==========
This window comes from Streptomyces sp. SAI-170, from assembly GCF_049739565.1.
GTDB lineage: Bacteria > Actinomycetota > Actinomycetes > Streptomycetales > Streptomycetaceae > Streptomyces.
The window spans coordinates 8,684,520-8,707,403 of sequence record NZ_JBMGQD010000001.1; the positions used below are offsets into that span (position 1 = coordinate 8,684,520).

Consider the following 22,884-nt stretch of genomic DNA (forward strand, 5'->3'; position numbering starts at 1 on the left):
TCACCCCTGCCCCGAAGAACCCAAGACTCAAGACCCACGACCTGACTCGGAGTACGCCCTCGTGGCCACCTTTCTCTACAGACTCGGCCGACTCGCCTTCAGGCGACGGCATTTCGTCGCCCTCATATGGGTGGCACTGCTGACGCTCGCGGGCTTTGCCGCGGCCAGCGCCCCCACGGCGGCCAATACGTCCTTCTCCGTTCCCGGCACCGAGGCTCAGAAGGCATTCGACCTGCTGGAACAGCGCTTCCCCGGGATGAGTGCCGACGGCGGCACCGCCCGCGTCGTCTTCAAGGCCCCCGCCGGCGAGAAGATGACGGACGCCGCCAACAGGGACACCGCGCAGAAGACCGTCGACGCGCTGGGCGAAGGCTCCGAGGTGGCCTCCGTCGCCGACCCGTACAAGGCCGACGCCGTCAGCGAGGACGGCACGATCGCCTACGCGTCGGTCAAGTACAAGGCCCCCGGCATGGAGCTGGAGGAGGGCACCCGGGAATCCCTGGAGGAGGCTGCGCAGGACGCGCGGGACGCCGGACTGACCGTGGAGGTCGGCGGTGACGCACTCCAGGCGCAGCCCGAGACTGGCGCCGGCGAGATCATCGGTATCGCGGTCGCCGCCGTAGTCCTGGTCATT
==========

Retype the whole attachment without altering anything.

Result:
This window comes from Streptomyces sp. SAI-170, from assembly GCF_049739565.1.
GTDB lineage: Bacteria > Actinomycetota > Actinomycetes > Streptomycetales > Streptomycetaceae > Streptomyces.
The window spans coordinates 8,684,520-8,707,403 of sequence record NZ_JBMGQD010000001.1; the positions used below are offsets into that span (position 1 = coordinate 8,684,520).

Consider the following 22,884-nt stretch of genomic DNA (forward strand, 5'->3'; position numbering starts at 1 on the left):
TCACCCCTGCCCCGAAGAACCCAAGACTCAAGACCCACGACCTGACTCGGAGTACGCCCTCGTGGCCACCTTTCTCTACAGACTCGGCCGACTCGCCTTCAGGCGACGGCATTTCGTCGCCCTCATATGGGTGGCACTGCTGACGCTCGCGGGCTTTGCCGCGGCCAGCGCCCCCACGGCGGCCAATACGTCCTTCTCCGTTCCCGGCACCGAGGCTCAGAAGGCATTCGACCTGCTGGAACAGCGCTTCCCCGGGATGAGTGCCGACGGCGGCACCGCCCGCGTCGTCTTCAAGGCCCCCGCCGGCGAGAAGATGACGGACGCCGCCAACAGGGACACCGCGCAGAAGACCGTCGACGCGCTGGGCGAAGGCTCCGAGGTGGCCTCCGTCGCCGACCCGTACAAGGCCGACGCCGTCAGCGAGGACGGCACGATCGCCTACGCGTCGGTCAAGTACAAGGCCCCCGGCATGGAGCTGGAGGAGGGCACCCGGGAATCCCTGGAGGAGGCTGCGCAGGACGCGCGGGACGCCGGACTGACCGTGGAGGTCGGCGGTGACGCACTCCAGGCGCAGCCCGAGACTGGCGCCGGCGAGATCATCGGTATCGCGGTCGCCGCCGTAGTCCTGGTCATT